Right now, if I refresh my Twitter feed there’s probably 50, 60, 100 comments from something I sent out an hour ago. It took me a little while to realise I didn’t need to respond to all these people. You don’t have to be there all the time.

When Twitter and Facebook first came out, it was hard to disengage, but you need to take time for yourself. It’s very easy to get lost. I’m very fortunate, my time away is my time with (family) which is completely different and keeps me grounded.

How do you get into the zone for making music?

I’ve had songs that have taken me 20, 30 minutes to write and they’ve been extremely successful. And I’ve made songs that have had 30 different versions and worked on them for months, I’ll keep going back to them and they’re still there.

You can’t rush the process of being creative. Sometimes it just comes out and it works and that’s the way it is. Sometimes you can’t rush the process, sometimes if I feel that pressure, if you try to make the writing process go faster, I can all collapse.

There’s a pressure on performers at the top of their profession, with constant tours and switching time zones. The death of Avicii was a big wake up call for the music industry. Hardwell said a few years ago he was take a step back from touring. How do you keep everything in check?

Certainly over this past year, with Avicii (taking his own life) — it’s really unfortunate what happened with Avicci — there’s a lot of concern for artists’ mental health and how the road can beat people up. There are pressures with touring and relying on social media.

For me, although this is a huge moment in my life, Kaskade being Kaskade, I’m touring, writing music, it’s just that. It’s one part of my life. I’m a father of three and I have a life I live outside the one people see.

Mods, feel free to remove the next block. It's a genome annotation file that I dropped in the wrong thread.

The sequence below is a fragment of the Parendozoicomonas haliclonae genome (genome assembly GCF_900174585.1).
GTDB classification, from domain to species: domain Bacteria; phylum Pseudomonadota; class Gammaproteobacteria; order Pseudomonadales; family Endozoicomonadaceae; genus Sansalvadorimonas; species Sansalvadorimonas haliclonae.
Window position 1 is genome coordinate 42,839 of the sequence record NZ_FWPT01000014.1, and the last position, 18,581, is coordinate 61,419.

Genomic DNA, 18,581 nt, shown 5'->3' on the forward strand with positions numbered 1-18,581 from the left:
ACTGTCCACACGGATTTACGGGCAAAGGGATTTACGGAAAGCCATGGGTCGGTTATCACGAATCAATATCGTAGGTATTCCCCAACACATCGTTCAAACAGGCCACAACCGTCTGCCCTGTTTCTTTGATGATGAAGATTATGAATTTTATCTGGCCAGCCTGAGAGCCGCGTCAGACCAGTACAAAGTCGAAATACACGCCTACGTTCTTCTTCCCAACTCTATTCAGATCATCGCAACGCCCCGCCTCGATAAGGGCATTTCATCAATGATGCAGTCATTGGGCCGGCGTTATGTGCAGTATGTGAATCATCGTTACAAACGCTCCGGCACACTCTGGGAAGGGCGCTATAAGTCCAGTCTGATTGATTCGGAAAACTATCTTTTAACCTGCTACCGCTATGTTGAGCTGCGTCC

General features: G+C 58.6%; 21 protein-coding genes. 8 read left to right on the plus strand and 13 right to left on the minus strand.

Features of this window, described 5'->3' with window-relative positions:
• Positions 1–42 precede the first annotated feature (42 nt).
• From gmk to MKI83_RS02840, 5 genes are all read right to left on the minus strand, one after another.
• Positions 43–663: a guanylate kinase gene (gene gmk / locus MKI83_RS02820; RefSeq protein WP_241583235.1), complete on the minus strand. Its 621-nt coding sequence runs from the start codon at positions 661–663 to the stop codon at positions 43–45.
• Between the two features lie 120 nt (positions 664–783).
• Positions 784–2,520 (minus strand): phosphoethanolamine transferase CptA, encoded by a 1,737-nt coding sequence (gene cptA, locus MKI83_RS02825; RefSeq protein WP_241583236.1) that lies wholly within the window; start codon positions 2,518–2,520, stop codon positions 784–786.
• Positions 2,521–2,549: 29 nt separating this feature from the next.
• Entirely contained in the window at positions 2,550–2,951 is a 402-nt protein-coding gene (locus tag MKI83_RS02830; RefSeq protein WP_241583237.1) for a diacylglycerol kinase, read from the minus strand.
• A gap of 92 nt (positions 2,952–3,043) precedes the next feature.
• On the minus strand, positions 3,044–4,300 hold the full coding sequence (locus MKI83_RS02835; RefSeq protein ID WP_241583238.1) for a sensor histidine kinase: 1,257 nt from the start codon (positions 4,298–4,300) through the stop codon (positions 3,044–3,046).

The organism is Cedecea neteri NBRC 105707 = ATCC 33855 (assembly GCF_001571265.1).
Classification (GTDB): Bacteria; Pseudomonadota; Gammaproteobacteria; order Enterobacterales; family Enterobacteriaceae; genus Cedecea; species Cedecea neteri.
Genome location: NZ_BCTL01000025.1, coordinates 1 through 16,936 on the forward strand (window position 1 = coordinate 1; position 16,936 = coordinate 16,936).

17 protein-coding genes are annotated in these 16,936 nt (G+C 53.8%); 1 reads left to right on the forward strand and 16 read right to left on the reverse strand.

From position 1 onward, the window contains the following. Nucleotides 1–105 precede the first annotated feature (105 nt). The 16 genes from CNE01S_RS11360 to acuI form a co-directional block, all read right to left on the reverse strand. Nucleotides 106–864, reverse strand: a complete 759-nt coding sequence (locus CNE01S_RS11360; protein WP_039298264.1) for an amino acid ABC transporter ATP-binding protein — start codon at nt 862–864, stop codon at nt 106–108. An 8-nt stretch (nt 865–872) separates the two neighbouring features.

That’s important, having balance. If my wife Naomi was here, I’m sure she’d have a few words to say I haven’t got anything figured out with balance (laughs). It’s a constant effort, and I’m constantly managing to make sure I’m not doing too much of any one thing over another. It’s taken a lot of time and effort to sort out. I think that’s important.

I applaud the guys who are standing up. You get these situations where the touring machine and the team become so large there are pressures that (artists) feel they have to continually deliver. It’s a challenge for everybody to figure that out.

What advice do you have for other artists, DJs and producers?

Early on I was just floating around trying to figure out what I wanted to do. I was doing that because mainly I didn’t really ever think I could make it as an artist. I was always making records on the side, kind of as a hobby.

I came from a very conservative Midwestern upbringing. To think you could do music as a living was outrageous. With that very cautious attitude I approached the music business as a something I’d find a line of work that I liked, and continue to make music as a passion.

I worked in a record store, I had a weekly party and had a radio show. There are many facets to music. I tried on different things trying to figure out where I’d fit in. If you’re starting out, don’t get frustrated. Carve your own path. Find what you truly love and figure out what you excel at, what you do well.

Once you discover that, put a lot of thought into it. Don’t be afraid to move from left or right. All the people I’ve looked up to have been unique, you don’t know where (music) will take you. Figure out your path, throw everything into it, it can all work out.

This article originally appeared on The Industry Observer, which is now part of The Music Network.